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Contrasting selection pressure on body and weapon size in a polygynous megaherbivore

Citation

Shannon, Graeme et al. (2021), Contrasting selection pressure on body and weapon size in a polygynous megaherbivore, Dryad, Dataset, https://doi.org/10.5061/dryad.ttdz08kzw

Abstract

Sexual size dimorphism (SSD) is a common morphological trait in ungulates, with polygyny considered the leading driver of larger male body mass and weapon size. However, not all polygynous species exhibit SSD, while molecular evidence has revealed a more complex relationship between paternity and mating system than originally predicted. SSD is, therefore, likely to be shaped by a range of social, ecological and physiological factors. We present the first definitive analysis of SSD in the common hippopotamus (Hippopotamus amphibius ) using a unique morphological dataset collected from 2994 aged individuals. The results confirm that hippos exhibit SSD, but the mean body mass differed by only 5% between the sexes, which is rather limited compared with many other polygynous ungulates. However, jaw and canine mass are significantly greater in males than females (44% and 81% heavier, respectively), highlighting the considerable selection pressure for acquiring larger weapons. A predominantly aquatic lifestyle coupled with the physiological limitations of their foregut fermenting morphology likely restricts body size differences between the sexes. Indeed, hippos appear to be a rare example among ungulates whereby sexual selection favours increased weapon size over body mass, underlining the important role that species-specific ecology and physiology have in shaping SSD.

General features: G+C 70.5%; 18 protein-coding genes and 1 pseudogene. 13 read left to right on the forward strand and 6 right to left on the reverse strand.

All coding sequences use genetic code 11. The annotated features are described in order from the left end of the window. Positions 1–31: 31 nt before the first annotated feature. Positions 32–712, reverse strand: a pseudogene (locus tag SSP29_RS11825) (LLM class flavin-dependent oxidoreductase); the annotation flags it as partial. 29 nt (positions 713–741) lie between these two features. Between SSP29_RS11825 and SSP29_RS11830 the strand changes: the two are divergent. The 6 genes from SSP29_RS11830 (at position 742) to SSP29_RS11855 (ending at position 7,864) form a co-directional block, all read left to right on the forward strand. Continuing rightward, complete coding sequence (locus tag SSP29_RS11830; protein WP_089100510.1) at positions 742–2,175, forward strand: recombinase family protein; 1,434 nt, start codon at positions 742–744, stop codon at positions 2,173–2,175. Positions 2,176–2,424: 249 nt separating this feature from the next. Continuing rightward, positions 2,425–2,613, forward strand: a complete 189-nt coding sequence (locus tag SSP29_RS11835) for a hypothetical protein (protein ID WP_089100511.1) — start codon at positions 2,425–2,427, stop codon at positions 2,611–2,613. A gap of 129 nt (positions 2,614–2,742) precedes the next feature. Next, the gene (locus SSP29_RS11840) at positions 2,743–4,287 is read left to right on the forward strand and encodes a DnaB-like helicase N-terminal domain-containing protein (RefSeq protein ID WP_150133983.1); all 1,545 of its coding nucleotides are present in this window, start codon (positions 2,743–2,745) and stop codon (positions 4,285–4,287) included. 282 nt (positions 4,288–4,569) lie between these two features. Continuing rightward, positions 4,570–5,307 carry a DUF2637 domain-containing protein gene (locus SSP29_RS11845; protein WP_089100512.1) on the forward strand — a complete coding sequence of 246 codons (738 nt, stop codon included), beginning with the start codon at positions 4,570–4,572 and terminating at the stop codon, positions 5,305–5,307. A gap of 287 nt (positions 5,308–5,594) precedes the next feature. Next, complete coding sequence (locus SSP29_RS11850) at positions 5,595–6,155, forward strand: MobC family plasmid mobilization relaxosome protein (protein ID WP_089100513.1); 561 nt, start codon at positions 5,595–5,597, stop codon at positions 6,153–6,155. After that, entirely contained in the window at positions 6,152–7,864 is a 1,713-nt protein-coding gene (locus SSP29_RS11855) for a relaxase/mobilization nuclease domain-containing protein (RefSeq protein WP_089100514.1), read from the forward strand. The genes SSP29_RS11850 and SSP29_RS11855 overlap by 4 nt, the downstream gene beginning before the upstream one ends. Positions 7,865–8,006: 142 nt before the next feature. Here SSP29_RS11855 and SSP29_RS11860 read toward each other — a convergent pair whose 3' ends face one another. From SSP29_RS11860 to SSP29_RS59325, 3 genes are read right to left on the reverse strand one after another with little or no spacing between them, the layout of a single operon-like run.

Methods

The data were collected in Queen Elizabeth National Park (QENP), Uganda from 1961–1966 by Dr Richard Laws (Nuffield Unit of Tropical Animal Ecology) and his research team. Detailed morphological measurements (i.e. body mass, height, length and lower jaw weight) were taken from 2994 hippos culled in and around Lake Edward. All of the hippos were sexed and subsequently aged using jaw characteristics, tooth replacement and tooth wear as described in Laws (1968). The canine data were extracted from figures 12 & 13 in Laws (1968).

Laws RM. 1968 Dentition and Ageing of the Hippopotamus. Afr. J. Ecol. 6, 19–52.

Usage Notes

Not all body size metrics were recorded for each hippo. Missing values are denoted by empty cells in the spreadsheet.